Jane Abernethy at Helm of Humanscale Sustainability is Transforming Furniture Industry One Step at a Time

Humanscale is a leading furniture brand that has been manufacturing high-performance ergonomic products to improve work and health. Founded in 1983 by Bob King, Humanscale, while always adhering to the principles of function, simplicity, and longevity, changed design practices to sustainability way back in 2014. Marking a decade of research and development of exceptionally ergonomic furniture with sustainability hand in hand, we get into a conversation with Humanscale’s Chief Sustainability Officer, Jane Abernethy.

In this insightful conversation, Jane Abernethy shares her journey as an industrial designer to currently heading a global initiative of eco-friendly and circular design at one of the leading furniture companies, upcoming projects, challenges, and how sustainability can bring about a positive change in the industry. A force of determination and resilience, Jane Abernethy believes there’s nothing as a failed project, just trials and errors until you get it right. Read the detailed account of this interaction.

jane abernethy chief sustainability officer

Image: Humanscale

Planet Custodian (PC): Tell us a little bit about yourself and how you came to be a part of Humanscale. 

Jane Abernethy (JA): I was an industrial designer for quite a few years. My last design job was at the in-house design studio at Humanscale.

I was always very passionate about making design choices that would be with the planet in mind and their impacts as well. So when I was designing at Humanscale, I had a lot of conversations and was quite vocal about that. Then I was eventually asked to lead a sustainability project, which grew into the department and now I run sustainability exclusively at Humanscale.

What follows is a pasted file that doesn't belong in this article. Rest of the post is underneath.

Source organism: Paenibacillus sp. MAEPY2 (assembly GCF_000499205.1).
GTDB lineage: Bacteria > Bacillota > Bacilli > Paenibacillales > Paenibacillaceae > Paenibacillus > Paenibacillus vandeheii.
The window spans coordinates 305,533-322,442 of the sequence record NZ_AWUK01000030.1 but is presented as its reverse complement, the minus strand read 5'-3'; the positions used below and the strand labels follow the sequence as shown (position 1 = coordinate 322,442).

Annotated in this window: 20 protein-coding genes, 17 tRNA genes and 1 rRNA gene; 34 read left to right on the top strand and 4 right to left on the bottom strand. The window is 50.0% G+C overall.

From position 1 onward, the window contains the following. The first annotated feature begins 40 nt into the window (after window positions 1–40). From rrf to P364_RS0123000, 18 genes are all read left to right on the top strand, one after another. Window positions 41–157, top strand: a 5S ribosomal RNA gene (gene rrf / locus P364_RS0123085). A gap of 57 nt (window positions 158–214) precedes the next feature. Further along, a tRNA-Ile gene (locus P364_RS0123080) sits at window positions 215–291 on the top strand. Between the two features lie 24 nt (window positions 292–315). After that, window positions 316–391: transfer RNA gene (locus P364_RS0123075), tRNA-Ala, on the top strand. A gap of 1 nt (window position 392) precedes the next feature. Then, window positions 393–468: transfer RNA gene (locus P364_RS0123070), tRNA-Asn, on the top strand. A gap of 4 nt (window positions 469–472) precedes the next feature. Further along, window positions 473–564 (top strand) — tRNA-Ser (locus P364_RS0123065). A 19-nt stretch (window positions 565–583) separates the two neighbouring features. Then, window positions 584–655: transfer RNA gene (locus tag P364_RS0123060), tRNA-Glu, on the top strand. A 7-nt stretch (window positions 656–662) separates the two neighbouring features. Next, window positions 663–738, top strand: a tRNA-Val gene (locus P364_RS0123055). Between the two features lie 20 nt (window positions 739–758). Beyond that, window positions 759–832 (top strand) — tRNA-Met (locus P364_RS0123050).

PC: What does being the Chief Sustainability Officer entail?

JA: I’m the Chief Sustainability Officer. There are a lot of different aspects to it, every day is quite different. I have a team as well, so we all work with our new product development, making sure that every new product meets our standards.

This also includes working with our operations teams and our supply chains to make sure that our producing and manufacturing really align with our values. Then, we work with our marketing and communications teams to ensure that all of the claims that we make and all of the things that we say lineup with the details of our final products.

I guess the last part is getting all of these things audited; third-party verified and making sure that the statements that we make can stand up.

PC: What is the ultimate sustainability goal for Humanscale that you have in mind? 

JA: We have goals every year and we break them into different impact categories. But one of the main things that we’re focusing on next is circularity and we’ll see a lot more activity in that. It’s a very complex topic, a very simple idea to start with. Just the idea of reusing things sounds so simple and easy, but the reason why it’s not happening is because to make it happen in practice, there are a lot of details to work through.

Both culturally and people, attitudes and mind-shifting, getting people to think about things differently. Then there are a lot of logistical, and regulatory challenges to have material continue to cycle through and not be a linear economy, not support a linear economy, but start to transition to a circular economy.

Jane Abernethy on Humanscale's sustainability goals

Image: Humanscale

PC: How has your career path as an industrial designer prepared you for the current role?